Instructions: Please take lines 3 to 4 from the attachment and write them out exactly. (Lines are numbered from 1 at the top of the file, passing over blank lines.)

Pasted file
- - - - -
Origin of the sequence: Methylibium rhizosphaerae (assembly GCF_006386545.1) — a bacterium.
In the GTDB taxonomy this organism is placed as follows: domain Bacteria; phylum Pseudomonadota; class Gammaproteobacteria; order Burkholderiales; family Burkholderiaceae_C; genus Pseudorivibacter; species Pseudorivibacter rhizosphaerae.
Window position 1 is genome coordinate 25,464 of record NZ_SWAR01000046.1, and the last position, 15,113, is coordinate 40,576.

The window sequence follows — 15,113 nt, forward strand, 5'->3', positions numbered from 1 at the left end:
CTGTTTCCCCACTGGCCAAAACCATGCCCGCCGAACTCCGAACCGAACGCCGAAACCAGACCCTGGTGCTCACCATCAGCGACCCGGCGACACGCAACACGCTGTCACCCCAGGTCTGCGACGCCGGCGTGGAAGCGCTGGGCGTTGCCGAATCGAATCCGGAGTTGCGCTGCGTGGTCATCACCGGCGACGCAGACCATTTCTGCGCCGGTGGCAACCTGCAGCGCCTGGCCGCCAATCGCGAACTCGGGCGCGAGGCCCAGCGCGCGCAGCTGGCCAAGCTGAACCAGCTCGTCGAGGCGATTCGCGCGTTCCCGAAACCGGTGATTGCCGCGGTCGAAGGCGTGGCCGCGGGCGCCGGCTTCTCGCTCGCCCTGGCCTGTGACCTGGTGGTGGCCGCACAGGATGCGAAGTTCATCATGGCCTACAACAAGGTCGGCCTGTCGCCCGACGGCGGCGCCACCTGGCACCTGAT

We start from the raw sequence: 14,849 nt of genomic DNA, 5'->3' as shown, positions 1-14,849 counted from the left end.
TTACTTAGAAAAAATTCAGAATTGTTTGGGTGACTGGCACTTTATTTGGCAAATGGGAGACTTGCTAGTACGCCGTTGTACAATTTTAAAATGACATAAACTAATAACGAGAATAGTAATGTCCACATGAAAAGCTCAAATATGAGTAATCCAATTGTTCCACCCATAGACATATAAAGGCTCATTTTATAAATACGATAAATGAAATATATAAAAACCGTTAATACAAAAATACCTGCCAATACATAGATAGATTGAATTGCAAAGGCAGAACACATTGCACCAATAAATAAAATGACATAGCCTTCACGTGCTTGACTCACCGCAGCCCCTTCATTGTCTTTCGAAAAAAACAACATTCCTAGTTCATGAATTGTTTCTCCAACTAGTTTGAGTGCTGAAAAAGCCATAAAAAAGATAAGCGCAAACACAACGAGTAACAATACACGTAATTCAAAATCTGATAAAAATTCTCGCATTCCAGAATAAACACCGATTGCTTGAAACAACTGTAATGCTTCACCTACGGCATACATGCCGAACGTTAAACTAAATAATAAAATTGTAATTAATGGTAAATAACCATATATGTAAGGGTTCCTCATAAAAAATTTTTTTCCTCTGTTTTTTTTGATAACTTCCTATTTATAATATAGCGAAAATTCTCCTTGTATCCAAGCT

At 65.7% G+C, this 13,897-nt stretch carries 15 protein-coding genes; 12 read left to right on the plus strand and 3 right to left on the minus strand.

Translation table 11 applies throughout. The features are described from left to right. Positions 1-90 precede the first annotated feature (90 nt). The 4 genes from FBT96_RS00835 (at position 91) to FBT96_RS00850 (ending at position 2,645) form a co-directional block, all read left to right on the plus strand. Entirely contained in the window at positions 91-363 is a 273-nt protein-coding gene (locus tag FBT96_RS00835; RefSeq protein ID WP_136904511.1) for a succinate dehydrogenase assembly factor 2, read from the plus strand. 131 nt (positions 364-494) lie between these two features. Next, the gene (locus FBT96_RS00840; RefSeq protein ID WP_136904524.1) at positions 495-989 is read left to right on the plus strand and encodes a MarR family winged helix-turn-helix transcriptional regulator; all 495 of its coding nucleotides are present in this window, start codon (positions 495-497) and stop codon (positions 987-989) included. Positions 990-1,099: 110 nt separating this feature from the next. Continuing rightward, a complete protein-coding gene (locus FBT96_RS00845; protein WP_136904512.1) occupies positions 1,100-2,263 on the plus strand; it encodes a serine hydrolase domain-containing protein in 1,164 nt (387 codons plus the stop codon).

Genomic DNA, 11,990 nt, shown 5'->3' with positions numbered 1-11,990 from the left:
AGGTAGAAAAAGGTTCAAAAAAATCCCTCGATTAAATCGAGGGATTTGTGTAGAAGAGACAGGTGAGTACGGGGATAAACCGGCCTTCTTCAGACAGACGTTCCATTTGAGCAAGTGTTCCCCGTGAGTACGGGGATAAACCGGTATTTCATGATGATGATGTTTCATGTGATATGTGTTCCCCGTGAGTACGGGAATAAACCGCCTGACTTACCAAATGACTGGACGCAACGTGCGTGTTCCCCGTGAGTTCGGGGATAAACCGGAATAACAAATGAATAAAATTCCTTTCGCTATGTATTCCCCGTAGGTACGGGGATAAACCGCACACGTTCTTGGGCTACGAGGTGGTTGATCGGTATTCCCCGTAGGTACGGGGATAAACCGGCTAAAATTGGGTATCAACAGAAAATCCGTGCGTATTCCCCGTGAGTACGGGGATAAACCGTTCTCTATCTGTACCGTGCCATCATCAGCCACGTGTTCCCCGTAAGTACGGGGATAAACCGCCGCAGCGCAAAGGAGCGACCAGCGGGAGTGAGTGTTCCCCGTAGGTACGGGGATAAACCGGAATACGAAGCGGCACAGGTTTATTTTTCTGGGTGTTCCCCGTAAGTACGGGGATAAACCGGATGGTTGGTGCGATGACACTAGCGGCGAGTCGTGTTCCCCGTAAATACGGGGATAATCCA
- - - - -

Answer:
Window position 1 is genome coordinate 25,464 of record NZ_SWAR01000046.1, and the last position, 15,113, is coordinate 40,576.

The window sequence follows — 15,113 nt, forward strand, 5'->3', positions numbered from 1 at the left end: